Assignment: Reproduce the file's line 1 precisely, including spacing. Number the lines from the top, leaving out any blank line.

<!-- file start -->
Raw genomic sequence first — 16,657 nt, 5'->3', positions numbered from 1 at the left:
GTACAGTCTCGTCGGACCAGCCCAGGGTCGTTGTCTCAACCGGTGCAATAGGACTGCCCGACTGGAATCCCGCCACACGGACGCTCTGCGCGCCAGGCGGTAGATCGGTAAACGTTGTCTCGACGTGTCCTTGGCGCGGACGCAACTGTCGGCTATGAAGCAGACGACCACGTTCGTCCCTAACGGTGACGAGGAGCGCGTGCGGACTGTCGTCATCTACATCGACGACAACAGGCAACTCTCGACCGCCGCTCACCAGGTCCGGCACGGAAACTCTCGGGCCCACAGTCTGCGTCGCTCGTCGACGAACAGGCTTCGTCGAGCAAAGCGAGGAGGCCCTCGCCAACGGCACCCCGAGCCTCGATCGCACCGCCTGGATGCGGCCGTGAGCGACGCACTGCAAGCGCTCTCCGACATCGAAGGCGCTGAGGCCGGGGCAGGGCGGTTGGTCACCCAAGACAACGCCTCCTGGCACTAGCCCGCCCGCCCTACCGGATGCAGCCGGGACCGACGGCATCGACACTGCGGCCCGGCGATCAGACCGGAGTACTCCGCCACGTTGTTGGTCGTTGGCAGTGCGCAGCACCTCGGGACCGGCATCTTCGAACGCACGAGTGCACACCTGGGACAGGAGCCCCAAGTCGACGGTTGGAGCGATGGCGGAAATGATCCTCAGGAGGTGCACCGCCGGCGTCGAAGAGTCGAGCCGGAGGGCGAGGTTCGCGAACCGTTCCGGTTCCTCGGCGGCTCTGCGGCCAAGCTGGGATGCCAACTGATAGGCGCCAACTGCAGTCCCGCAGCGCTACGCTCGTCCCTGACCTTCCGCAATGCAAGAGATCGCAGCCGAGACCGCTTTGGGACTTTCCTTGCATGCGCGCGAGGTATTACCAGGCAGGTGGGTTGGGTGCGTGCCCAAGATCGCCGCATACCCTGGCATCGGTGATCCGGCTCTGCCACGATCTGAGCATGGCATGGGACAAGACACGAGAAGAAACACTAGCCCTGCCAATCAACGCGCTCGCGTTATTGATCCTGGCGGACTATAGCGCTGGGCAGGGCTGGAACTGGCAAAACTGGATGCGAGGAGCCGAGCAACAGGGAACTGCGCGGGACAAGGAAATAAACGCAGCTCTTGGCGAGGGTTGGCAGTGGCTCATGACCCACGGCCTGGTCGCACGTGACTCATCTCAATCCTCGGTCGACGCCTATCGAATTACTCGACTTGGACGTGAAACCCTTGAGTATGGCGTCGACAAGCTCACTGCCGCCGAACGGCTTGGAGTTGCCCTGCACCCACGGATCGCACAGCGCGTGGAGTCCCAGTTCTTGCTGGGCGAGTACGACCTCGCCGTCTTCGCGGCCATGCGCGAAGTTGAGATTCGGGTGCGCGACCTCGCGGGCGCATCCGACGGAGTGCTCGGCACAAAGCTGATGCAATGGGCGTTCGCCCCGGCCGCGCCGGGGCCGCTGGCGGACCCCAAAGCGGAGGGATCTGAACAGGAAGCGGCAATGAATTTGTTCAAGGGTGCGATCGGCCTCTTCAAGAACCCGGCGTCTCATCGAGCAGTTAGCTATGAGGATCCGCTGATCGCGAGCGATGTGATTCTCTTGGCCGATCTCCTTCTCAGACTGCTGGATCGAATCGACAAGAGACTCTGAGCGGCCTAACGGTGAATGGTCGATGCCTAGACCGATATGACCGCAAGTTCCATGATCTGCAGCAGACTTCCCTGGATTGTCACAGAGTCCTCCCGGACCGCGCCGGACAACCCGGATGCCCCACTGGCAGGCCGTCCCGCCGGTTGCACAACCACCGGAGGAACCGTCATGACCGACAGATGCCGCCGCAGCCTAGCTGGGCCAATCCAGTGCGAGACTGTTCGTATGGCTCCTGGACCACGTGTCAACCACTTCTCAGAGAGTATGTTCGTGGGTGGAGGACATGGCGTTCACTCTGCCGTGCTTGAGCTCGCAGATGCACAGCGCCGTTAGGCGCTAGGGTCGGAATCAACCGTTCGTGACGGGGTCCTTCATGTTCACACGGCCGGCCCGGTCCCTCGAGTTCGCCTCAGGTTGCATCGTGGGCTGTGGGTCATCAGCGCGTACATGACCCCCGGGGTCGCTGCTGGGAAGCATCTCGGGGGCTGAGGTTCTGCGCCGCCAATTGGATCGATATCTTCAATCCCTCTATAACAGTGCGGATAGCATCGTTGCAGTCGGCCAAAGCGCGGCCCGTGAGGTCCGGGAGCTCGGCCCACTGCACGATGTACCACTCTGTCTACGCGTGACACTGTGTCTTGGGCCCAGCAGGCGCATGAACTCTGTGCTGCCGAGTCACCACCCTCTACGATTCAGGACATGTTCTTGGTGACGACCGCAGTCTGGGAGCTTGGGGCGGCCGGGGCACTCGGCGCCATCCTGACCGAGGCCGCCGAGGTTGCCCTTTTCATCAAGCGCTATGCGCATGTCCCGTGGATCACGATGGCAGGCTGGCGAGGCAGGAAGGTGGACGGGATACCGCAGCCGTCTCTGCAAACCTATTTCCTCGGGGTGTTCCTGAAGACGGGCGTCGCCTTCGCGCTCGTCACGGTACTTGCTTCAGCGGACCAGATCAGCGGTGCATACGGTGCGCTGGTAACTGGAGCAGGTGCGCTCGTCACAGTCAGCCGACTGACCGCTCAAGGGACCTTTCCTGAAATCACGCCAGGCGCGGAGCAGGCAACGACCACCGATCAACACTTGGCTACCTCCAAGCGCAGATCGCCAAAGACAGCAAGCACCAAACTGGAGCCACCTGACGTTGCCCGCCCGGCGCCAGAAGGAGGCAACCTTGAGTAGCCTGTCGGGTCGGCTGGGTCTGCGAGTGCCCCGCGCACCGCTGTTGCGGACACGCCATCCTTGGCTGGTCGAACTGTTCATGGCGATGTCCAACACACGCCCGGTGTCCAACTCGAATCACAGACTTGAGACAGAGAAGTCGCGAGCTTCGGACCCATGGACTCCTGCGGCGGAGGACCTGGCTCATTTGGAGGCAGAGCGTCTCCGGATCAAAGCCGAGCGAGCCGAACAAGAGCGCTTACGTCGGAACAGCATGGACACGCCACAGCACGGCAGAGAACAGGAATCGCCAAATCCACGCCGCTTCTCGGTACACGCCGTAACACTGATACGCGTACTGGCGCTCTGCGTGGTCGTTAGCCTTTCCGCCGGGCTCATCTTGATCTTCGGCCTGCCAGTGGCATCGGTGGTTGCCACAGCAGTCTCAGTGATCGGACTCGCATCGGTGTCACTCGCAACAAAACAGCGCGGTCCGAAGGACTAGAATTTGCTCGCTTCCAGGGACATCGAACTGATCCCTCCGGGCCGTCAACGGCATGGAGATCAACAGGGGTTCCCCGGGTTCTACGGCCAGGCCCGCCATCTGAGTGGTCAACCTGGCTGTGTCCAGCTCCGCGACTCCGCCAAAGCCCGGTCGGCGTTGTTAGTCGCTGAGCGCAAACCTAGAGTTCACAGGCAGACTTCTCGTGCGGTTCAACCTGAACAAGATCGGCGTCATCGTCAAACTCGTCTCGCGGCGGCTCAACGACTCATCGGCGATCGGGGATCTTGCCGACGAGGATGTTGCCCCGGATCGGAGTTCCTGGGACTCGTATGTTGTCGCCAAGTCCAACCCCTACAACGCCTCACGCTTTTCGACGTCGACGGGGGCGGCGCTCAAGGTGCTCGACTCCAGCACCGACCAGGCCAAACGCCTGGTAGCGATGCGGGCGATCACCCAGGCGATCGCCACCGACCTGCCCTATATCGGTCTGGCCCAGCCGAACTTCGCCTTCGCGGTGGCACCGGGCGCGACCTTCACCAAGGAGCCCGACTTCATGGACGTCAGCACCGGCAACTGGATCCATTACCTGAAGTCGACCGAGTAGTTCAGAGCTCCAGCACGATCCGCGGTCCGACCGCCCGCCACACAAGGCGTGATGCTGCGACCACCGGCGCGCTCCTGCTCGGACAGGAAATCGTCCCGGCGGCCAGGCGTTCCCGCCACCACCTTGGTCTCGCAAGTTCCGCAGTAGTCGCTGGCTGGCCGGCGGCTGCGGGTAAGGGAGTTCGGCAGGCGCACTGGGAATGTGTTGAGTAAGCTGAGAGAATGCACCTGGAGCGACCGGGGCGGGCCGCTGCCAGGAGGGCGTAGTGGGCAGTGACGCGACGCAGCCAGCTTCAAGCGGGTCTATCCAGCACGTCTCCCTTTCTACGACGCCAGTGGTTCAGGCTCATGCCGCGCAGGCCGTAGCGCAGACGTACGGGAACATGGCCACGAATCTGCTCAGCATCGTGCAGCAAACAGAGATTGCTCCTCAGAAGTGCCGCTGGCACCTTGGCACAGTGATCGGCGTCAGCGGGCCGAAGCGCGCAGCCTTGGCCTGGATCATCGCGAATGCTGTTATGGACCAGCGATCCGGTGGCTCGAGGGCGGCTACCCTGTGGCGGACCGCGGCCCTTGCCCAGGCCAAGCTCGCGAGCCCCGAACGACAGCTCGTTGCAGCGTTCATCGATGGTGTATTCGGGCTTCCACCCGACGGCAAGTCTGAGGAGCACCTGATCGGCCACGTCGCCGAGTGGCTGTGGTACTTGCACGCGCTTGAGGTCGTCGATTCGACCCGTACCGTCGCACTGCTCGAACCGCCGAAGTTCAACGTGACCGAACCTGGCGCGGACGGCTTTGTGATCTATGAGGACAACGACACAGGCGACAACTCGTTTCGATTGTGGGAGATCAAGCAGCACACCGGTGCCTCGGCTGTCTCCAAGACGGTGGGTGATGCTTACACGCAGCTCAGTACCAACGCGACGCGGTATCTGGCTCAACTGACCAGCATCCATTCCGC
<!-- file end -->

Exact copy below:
Raw genomic sequence first — 16,657 nt, 5'->3', positions numbered from 1 at the left: